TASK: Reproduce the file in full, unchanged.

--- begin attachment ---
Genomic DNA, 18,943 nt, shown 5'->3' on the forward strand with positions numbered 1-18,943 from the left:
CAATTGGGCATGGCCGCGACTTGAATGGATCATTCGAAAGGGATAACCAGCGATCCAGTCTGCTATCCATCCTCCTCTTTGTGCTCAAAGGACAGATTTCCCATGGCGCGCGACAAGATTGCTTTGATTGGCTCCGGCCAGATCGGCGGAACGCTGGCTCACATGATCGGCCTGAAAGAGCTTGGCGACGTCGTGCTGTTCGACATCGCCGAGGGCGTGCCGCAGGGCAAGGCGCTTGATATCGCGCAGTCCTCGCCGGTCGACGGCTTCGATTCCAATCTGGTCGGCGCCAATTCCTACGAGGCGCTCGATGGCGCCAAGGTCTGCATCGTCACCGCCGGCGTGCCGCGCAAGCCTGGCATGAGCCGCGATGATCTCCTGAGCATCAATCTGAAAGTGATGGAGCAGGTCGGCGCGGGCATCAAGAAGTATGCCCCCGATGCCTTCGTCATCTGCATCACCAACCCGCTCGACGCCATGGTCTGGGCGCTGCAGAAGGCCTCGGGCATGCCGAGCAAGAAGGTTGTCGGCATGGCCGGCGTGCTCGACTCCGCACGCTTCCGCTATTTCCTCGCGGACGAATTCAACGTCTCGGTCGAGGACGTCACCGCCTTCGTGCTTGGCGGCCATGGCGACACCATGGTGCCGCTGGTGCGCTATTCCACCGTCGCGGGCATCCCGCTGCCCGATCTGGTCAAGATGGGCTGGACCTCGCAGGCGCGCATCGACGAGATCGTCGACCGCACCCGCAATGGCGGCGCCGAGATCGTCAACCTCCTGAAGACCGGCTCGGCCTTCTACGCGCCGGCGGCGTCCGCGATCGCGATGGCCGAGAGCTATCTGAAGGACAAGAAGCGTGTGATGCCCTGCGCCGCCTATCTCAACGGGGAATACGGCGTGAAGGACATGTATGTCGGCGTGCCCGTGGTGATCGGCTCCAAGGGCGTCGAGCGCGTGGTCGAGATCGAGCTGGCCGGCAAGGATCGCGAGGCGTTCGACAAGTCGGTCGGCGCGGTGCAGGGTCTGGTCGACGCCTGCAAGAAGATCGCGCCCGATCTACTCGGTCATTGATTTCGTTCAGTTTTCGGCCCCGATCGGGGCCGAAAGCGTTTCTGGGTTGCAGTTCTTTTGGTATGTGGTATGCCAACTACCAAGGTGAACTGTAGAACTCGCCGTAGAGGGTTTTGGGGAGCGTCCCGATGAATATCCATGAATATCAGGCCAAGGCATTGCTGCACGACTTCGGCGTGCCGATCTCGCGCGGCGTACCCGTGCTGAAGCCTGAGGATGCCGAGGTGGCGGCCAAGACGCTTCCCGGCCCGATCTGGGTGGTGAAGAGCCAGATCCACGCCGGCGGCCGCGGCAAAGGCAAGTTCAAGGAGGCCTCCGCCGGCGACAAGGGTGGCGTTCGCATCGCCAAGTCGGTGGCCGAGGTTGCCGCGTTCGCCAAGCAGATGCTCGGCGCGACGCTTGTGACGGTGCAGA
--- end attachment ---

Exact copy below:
Genomic DNA, 18,943 nt, shown 5'->3' on the forward strand with positions numbered 1-18,943 from the left:
CAATTGGGCATGGCCGCGACTTGAATGGATCATTCGAAAGGGATAACCAGCGATCCAGTCTGCTATCCATCCTCCTCTTTGTGCTCAAAGGACAGATTTCCCATGGCGCGCGACAAGATTGCTTTGATTGGCTCCGGCCAGATCGGCGGAACGCTGGCTCACATGATCGGCCTGAAAGAGCTTGGCGACGTCGTGCTGTTCGACATCGCCGAGGGCGTGCCGCAGGGCAAGGCGCTTGATATCGCGCAGTCCTCGCCGGTCGACGGCTTCGATTCCAATCTGGTCGGCGCCAATTCCTACGAGGCGCTCGATGGCGCCAAGGTCTGCATCGTCACCGCCGGCGTGCCGCGCAAGCCTGGCATGAGCCGCGATGATCTCCTGAGCATCAATCTGAAAGTGATGGAGCAGGTCGGCGCGGGCATCAAGAAGTATGCCCCCGATGCCTTCGTCATCTGCATCACCAACCCGCTCGACGCCATGGTCTGGGCGCTGCAGAAGGCCTCGGGCATGCCGAGCAAGAAGGTTGTCGGCATGGCCGGCGTGCTCGACTCCGCACGCTTCCGCTATTTCCTCGCGGACGAATTCAACGTCTCGGTCGAGGACGTCACCGCCTTCGTGCTTGGCGGCCATGGCGACACCATGGTGCCGCTGGTGCGCTATTCCACCGTCGCGGGCATCCCGCTGCCCGATCTGGTCAAGATGGGCTGGACCTCGCAGGCGCGCATCGACGAGATCGTCGACCGCACCCGCAATGGCGGCGCCGAGATCGTCAACCTCCTGAAGACCGGCTCGGCCTTCTACGCGCCGGCGGCGTCCGCGATCGCGATGGCCGAGAGCTATCTGAAGGACAAGAAGCGTGTGATGCCCTGCGCCGCCTATCTCAACGGGGAATACGGCGTGAAGGACATGTATGTCGGCGTGCCCGTGGTGATCGGCTCCAAGGGCGTCGAGCGCGTGGTCGAGATCGAGCTGGCCGGCAAGGATCGCGAGGCGTTCGACAAGTCGGTCGGCGCGGTGCAGGGTCTGGTCGACGCCTGCAAGAAGATCGCGCCCGATCTACTCGGTCATTGATTTCGTTCAGTTTTCGGCCCCGATCGGGGCCGAAAGCGTTTCTGGGTTGCAGTTCTTTTGGTATGTGGTATGCCAACTACCAAGGTGAACTGTAGAACTCGCCGTAGAGGGTTTTGGGGAGCGTCCCGATGAATATCCATGAATATCAGGCCAAGGCATTGCTGCACGACTTCGGCGTGCCGATCTCGCGCGGCGTACCCGTGCTGAAGCCTGAGGATGCCGAGGTGGCGGCCAAGACGCTTCCCGGCCCGATCTGGGTGGTGAAGAGCCAGATCCACGCCGGCGGCCGCGGCAAAGGCAAGTTCAAGGAGGCCTCCGCCGGCGACAAGGGTGGCGTTCGCATCGCCAAGTCGGTGGCCGAGGTTGCCGCGTTCGCCAAGCAGATGCTCGGCGCGACGCTTGTGACGGTGCAGA